« Reply #11232 on: November 19, 2019, 11:40:11 AM »


Your self portrait is wrong. Your head should be stuck up someplace else. Try to guess where :o

Up his ASI?
All work and no play makes Jack a dull boy

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rabinoz

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Re: I won Heiwa's 1,000,000 challenge
« Reply #11233 on: November 19, 2019, 12:48:18 PM »
Yes, NASA spacecrafts come straight 0 down from the Moon at the top of Earth's atmosphere, i.e. just touching it, ... and then they turn 90 at 11 000 m/s speed and land in the water.
What total utter trash and YOU know it! A ship might turn through 90 at speed (but not very well) but a spacecraft does not!

Have you forgotten this:
The return orbit is NOT a straight line! Whatever gave you that idea.

Why would any spacecraft drop "from the Moon down on the Earth" with an "entry angle 90, i.e. straight down"? when it can just as easily follow a hear elliptical trajectory as in here:

From the source of all wisdom on space thingos ::) NASA ;D!
Does that look like coming "straight 0 down from the Moon at the top of Earth's atmosphere, i.e. just touching it, ... and then they turn 90"?

Mind you, if you and Shifter are typical of Lunar Landing Deniers I'm more than ever convinced that they really happened - not that I had any doubts.
If either of you showed the slightest understanding of the issues involved it might be different. This, of course, goes for most but not all Lunar Landing Deniers.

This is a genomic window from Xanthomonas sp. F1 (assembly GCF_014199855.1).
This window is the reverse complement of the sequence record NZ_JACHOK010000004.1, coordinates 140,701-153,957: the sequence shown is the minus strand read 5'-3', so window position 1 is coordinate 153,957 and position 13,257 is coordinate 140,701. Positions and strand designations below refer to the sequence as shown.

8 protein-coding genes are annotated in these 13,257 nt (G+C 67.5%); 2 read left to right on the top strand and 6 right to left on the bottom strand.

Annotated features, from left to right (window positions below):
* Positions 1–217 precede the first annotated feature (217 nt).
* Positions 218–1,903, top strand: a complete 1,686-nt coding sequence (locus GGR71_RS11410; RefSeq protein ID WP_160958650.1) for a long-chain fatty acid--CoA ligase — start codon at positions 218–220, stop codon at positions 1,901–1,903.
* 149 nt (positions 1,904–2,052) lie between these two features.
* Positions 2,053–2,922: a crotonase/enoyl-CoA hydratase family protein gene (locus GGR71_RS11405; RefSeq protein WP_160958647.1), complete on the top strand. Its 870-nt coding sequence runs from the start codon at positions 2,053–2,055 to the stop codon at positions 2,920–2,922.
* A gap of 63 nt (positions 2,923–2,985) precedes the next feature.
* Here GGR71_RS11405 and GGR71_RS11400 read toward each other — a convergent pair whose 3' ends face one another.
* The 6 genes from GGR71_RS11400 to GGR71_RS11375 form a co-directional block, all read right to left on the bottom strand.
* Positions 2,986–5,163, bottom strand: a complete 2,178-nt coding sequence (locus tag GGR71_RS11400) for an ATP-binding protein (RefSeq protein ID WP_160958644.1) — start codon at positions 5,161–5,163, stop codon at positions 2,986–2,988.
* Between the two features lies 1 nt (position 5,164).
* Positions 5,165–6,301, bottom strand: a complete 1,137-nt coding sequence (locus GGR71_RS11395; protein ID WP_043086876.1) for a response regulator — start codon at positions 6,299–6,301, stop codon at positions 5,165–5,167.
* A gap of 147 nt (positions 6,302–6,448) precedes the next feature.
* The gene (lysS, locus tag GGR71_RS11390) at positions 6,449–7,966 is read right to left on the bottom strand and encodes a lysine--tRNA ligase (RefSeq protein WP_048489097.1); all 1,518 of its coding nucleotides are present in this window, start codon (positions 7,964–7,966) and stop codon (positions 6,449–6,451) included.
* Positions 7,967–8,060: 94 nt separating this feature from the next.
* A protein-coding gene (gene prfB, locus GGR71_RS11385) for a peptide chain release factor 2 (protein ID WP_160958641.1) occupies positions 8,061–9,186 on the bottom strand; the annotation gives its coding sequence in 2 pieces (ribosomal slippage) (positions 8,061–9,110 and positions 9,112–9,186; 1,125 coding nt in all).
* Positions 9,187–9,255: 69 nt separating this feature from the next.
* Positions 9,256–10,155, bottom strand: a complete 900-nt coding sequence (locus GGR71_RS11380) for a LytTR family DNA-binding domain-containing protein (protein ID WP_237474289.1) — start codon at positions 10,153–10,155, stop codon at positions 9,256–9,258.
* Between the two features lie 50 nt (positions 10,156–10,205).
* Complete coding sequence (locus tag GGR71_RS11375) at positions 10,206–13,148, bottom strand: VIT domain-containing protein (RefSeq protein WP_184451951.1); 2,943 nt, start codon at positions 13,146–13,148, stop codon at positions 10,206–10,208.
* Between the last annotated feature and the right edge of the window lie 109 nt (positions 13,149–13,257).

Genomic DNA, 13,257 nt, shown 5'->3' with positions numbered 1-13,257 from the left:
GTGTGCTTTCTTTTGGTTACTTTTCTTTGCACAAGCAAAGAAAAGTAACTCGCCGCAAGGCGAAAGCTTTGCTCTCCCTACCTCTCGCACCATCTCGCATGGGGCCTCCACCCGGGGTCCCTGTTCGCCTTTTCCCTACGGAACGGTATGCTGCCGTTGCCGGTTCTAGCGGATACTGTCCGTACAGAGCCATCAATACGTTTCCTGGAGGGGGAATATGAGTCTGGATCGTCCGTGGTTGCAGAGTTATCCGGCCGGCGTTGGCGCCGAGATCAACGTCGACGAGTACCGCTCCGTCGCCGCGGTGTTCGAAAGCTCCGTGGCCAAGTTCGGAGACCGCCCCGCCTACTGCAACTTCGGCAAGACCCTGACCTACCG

Trying to debate anything with you is like playing Pigeon chess..

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Shifter

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Re: I won Heiwa's 1,000,000 challenge
« Reply #11234 on: November 19, 2019, 02:38:26 PM »
Looks like an inefficient way to get there. If fuel is such a precious commodity and weighs so much why do loops around the earth AND Moon? Makes more sense to go from point A to point B.that is an angle directly to where you want to land. No fuss.


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rabinoz

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Re: I won Heiwa's 1,000,000 challenge
« Reply #11235 on: November 19, 2019, 02:53:50 PM »
Looks like an inefficient way to get there.
In other words, like Heiwa you know nothing about orbital mechanics, got that!
Though I suspect that in reality you understand this stuff but pretend not to so you prop up your ignorant mates ::).

Quote from: Shifter
If fuel is such a precious commodity and weighs so much why do loops around the earth AND Moon? Makes more sense to go from point A to point B.that is an angle directly to where you want to land. No fuss.
Fuel is "a precious commodity and weighs so much" and that is "why they do loops around the earth AND Moon"!
"Freefall trajectories" as those almost are (apart from minor mid-course corrections) use no fuel.

How much fuel would have to be expended to drop a 100 kg concrete block on your head? (Pity the poor concret-block - it would crumble on hitting that!)

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Shifter

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Re: I won Heiwa's 1,000,000 challenge
« Reply #11236 on: November 19, 2019, 03:10:46 PM »
Looks like an inefficient way to get there.
In other words, like Heiwa you know nothing about orbital mechanics, got that!
Though I suspect that in reality you understand this stuff but pretend not to so you prop up your ignorant mates ::).

Quote from: Shifter
If fuel is such a precious commodity and weighs so much why do loops around the earth AND Moon? Makes more sense to go from point A to point B.that is an angle directly to where you want to land. No fuss.
Fuel is "a precious commodity and weighs so much" and that is "why they do loops around the earth AND Moon"!